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Aristide Now in Jamaica; Haiti Denouncess Ex-president’s Visit

By Kirk Semple and Lydia Polgreen

The New York Times -- PORT-AU-PRINCE

A U.S. Marine was shot and wounded by snipers during a patrol on Sunday night in this teeming city, becoming the first American military casualty here since the ouster of President Jean-Bertrand Aristide, a military spokesman said Monday.

Meanwhile, Aristide arrived in Kingston, Jamaica, at about 1:45 p.m. after an overnight flight on a chartered jet from the Central African Republic, where he had taken refuge after his departure from Haiti on Feb. 29. Aristide’s spokesman in Jamaica, Huntley Medley, said Aristide thanked the Jamaican government and people for allowing him to come for a visit. Aristide is expected to remain several weeks, and will be reunited with his two young daughters, whom he sent to the United States when Haiti’s situation began to deteriorate.

Officials in Jamaica have said Aristide must not use his visit to their country, about 100 miles from Haiti, to foment unrest in Haiti, which is just beginning to stabilize after the monthlong uprising that forced Aristide from power. Haiti’s new prime minister, Gerard Latortue, has condemned Aristide’s visit to Jamaica and told reporters in Port-au-Prince that he would suspend diplomatic relations with Jamaica and recall Haiti’s ambassador to Kingston.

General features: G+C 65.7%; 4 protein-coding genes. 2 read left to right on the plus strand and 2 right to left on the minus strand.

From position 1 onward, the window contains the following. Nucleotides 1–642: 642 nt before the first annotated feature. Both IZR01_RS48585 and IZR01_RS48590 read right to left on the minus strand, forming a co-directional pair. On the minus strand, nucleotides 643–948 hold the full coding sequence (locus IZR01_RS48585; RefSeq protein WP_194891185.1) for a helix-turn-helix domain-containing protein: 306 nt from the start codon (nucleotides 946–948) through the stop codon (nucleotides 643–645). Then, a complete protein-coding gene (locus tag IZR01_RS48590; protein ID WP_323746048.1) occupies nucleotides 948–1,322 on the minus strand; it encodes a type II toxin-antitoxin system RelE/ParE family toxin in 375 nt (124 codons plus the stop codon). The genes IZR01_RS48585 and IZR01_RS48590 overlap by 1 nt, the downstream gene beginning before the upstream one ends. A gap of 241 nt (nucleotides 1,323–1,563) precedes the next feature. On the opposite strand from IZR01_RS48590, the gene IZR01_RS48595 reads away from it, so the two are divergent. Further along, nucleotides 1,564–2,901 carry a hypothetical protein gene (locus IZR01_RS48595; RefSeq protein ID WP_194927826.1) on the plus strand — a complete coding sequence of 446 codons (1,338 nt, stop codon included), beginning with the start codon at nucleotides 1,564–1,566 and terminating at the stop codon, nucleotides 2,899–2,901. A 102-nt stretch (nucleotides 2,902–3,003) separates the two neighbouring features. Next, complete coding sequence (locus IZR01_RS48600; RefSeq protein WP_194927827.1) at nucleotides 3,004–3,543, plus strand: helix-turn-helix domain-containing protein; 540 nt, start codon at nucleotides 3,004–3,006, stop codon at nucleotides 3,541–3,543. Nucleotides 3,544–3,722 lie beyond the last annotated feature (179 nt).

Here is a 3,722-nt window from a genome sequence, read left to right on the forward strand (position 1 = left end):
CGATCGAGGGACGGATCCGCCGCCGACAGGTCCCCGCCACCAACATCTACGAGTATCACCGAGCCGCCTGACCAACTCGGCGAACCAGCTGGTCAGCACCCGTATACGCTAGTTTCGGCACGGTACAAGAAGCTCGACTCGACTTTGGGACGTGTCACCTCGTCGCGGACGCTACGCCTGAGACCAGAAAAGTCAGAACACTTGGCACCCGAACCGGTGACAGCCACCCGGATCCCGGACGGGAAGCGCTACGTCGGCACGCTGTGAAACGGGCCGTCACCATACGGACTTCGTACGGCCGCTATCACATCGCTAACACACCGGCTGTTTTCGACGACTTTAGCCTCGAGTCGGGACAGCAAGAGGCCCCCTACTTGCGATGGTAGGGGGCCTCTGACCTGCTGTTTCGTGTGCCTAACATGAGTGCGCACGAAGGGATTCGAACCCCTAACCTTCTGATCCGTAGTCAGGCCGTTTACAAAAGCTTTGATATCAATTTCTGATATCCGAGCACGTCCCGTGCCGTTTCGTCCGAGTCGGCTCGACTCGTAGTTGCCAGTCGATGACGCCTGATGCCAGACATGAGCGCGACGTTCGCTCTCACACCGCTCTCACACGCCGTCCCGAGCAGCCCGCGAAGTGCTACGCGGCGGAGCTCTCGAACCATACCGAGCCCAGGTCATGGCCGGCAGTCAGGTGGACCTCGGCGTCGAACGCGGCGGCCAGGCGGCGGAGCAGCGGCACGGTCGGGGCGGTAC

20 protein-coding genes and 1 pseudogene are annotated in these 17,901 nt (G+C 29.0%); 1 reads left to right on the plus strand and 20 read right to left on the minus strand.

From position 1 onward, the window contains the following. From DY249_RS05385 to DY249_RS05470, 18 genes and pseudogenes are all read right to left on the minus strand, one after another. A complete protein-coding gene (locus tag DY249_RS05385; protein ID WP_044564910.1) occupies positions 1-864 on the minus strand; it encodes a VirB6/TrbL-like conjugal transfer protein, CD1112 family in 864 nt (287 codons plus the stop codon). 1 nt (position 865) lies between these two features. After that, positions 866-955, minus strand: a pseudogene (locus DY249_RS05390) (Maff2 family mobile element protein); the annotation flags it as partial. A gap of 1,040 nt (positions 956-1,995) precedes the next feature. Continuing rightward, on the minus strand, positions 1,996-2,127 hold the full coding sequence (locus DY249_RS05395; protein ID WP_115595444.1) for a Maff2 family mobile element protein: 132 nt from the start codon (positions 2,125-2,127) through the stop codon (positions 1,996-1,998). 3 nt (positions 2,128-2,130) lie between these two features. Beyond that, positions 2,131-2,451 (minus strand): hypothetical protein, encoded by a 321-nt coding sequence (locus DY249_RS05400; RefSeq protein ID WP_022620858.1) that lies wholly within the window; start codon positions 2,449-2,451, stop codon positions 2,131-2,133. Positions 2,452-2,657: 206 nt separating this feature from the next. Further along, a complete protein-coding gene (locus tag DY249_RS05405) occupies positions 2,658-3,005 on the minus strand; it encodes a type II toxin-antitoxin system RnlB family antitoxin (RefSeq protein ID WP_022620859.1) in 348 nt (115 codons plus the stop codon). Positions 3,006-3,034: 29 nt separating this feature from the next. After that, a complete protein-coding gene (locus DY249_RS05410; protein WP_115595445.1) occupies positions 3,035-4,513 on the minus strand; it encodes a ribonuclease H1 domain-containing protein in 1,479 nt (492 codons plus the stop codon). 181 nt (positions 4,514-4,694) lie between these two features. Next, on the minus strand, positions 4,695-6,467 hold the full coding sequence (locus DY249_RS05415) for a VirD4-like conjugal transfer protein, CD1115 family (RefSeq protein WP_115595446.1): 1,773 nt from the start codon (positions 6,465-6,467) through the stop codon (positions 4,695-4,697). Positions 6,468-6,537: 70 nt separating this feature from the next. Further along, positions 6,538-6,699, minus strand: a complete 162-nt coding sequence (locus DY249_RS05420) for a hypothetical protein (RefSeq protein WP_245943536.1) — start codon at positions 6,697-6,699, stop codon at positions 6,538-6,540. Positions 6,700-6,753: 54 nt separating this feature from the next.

The wounded Marine, who was hit in the arm, was among a detachment of soldiers patrolling a neighborhood near the presidential palace on Sunday night, said the military spokesman, Lt. Col. David A. Lapan. The Marine, Pfc. Howard W. Hamilton, 20, from Murfreesboro, Tenn., was evacuated to a hospital in Miami, where he was in stable condition, Lapan said. The soldiers returned fire but did not know if they had inflicted any casualties, the spokesman said.

Members of the U.S. military deployment, which with about 1,700 troops is the largest division of a four-nation military task force, have been fired at many times since arriving after Aristide’s flight into exile under pressure from Haitian rebels and the French and U.S. governments.